Mark Story: Same question marks, vastly different outcomes for Tebow and Woodson

Andre Woodson
Andre Woodson

For anyone who was in Commonwealth Stadium on Oct. 20, 2007, Tim Tebow and Andre Woodson will always be linked.

That day, Florida's bull Gator and Kentucky's fancy passer produced what is, arguably, the greatest quarterback duel ever in Commonwealth (no slight to Peyton Manning and Tim Couch in 1997, but Tennessee's 59-31 win wasn't nearly as competitive a game).

Tebow threw for four touchdowns, ran for another and augmented his ultimately successful campaign for the 2007 Heisman Trophy by leading Florida to a 45-37 victory over a UK team that was coming off an upset of No. 1 LSU.

Woodson was only slightly less brilliant. Standing in against a fierce Florida pass rush that sacked him six times, the former North Hardin star passed for 415 yards and five touchdowns.

When it came time for NFL Draft evaluations, Tebow and Woodson again seemed to share a commonality. As passers, both were panned by many pro football analysts for elongated throwing motions.

Yet that is where the linkage between Woodson and Tebow stops.

In the 2008 NFL Draft, concerns about Woodson's throwing mechanics led to a free fall. Once speculated as a first-round pick, the Kentucky star slid all the way to the 198th overall pick, going to the New York Giants in the sixth round.

Despite similar concerns about his throwing motion, Tebow was the 25th overall selection in the 2010 draft, taken by the Denver Broncos in round one.

"Man, is that a touchy subject with me," Woodson said Tuesday. "It's tough for me to swallow how things that they just killed me over, didn't seem to affect other guys who they said the same things about."

Of course, where Woodson was strictly a drop-back passer, Tebow was a spread-option QB with a punishing running style. Even if Tebow never makes it as a conventional NFL QB, he could have a future in the pros as a fullback, an H-back or a Wildcat quarterback.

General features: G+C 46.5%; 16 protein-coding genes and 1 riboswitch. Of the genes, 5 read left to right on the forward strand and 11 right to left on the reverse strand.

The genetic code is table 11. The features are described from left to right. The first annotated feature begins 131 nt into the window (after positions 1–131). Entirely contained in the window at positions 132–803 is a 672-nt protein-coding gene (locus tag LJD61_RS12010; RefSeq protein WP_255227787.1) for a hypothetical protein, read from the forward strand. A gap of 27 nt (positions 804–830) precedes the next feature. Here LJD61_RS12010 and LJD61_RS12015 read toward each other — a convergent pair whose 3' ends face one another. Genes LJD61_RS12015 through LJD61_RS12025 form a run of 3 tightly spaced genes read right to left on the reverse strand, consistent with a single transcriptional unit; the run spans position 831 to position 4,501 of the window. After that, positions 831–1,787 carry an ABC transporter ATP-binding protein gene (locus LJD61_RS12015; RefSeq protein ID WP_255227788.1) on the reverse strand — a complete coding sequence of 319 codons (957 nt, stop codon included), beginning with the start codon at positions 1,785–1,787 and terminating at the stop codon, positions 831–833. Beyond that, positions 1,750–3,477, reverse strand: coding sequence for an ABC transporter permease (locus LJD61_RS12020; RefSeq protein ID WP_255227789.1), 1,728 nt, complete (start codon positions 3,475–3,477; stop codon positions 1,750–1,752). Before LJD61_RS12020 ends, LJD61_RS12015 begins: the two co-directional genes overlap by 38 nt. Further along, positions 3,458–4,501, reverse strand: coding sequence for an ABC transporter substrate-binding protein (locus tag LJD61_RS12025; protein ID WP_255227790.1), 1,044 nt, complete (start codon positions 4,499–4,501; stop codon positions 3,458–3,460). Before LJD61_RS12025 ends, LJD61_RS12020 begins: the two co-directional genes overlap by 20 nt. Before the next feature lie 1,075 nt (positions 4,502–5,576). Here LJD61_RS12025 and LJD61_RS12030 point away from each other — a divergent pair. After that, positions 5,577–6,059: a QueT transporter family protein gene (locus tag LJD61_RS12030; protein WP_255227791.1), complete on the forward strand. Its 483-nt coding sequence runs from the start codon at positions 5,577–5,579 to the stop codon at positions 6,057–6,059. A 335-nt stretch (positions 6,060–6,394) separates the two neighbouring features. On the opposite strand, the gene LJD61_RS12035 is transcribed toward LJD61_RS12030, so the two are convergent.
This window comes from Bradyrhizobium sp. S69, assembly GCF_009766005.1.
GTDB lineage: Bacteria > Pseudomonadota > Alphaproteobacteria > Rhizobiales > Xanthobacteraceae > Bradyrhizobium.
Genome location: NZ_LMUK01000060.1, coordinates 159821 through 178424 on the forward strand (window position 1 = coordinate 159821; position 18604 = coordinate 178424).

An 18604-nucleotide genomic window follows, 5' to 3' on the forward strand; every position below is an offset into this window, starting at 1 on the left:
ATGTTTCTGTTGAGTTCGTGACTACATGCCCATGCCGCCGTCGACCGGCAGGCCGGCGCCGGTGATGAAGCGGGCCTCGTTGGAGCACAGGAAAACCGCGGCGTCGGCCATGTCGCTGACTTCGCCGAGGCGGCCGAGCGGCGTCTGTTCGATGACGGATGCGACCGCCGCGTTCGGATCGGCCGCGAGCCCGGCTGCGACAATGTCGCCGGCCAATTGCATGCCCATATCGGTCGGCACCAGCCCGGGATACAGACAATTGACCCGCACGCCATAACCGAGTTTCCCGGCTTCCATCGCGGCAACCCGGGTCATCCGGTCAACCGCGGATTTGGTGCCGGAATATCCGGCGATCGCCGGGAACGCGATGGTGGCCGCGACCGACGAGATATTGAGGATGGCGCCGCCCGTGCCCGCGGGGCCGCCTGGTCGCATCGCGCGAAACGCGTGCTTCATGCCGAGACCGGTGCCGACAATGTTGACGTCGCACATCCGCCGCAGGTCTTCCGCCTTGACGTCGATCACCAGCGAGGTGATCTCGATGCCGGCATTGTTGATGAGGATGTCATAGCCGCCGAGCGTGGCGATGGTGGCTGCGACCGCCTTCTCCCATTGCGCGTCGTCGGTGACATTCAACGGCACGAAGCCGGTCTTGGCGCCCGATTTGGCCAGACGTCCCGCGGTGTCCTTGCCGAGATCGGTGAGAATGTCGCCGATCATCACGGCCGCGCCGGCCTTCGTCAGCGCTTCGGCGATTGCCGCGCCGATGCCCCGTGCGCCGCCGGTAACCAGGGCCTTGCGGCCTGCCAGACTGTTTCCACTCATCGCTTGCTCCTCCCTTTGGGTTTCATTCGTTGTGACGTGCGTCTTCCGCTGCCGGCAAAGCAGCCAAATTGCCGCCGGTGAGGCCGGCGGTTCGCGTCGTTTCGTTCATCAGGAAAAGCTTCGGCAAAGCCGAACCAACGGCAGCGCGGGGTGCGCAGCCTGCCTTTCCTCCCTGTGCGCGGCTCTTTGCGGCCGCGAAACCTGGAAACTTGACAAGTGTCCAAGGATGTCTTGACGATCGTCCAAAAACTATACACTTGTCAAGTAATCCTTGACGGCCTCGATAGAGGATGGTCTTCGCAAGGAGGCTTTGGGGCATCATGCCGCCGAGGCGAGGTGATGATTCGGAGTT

Now, Tebow has a five-year, $11.25 million contract (with $8.7 million guaranteed) with the Broncos.

Woodson, having already been cut from practice squads by the Giants and Washington Redskins, has never taken a regular-season snap in the NFL.

He recently was released by the Hartford Colonials of the United Football League. At the ripe old age of 26, he knows the clock is running on his NFL dream.

"It's tough to say it's time to move on," Woodson said. "But the way the NFL is, they make you move on. You only get so many opportunities."

Working against the former UK star is that the post-college pathways for quarterbacks to develop and earn their way into the NFL have contracted. An undrafted Kurt Warner refined his skills in the Arena Football League and NFL Europe.

Both leagues are defunct.

Woodson tried the UFL, but even though Hartford Coach Chris Palmer said the ex-Cat was "throwing very, very well," the team cut him and kept the more experienced Josh McNown and the more athletic Ryan Perriloux.

What he finds frustrating is that no one questions his overall talent or arm strength, Woodson said. His issues have been his mechanics, from the speed of his release, to the length of his throwing motion, to his balance and footwork in the pocket.

When current UK offensive coordinator Randy Sanders arrived from Tennessee before the QB's junior season, Woodson says the ex-Vols aide told him there were aspects of his throwing motion that would be troublesome to the pros.

"He helped me clean up some things," Woodson said of Sanders. "But I was already going into my junior year, it was too late" for a major overhaul.

Now Woodson believes he has improved his mechanics. He waits by the phone, hoping that sometime this season an NFL team will invite him for a tryout and give him a chance to show it.

If that doesn't happen, he's not saying it's over for him as a player, but he is at least considering what's next.

Next July 2, Woodson is slated to marry Erica McClellon, his college sweetheart. If playing isn't going to work out, Woodson still wants to stay in football, perhaps coaching at the college level.

In the meantime, the quarterback against whom Woodson dueled so memorably in Commonwealth Stadium on 10/20/07 is an NFL millionaire.

Woodson is living in an apartment in Louisville.

The ex-Kentucky star wishes Tebow no ill.

"But I'd be lying if I said it wasn't frustrating," Woodson said.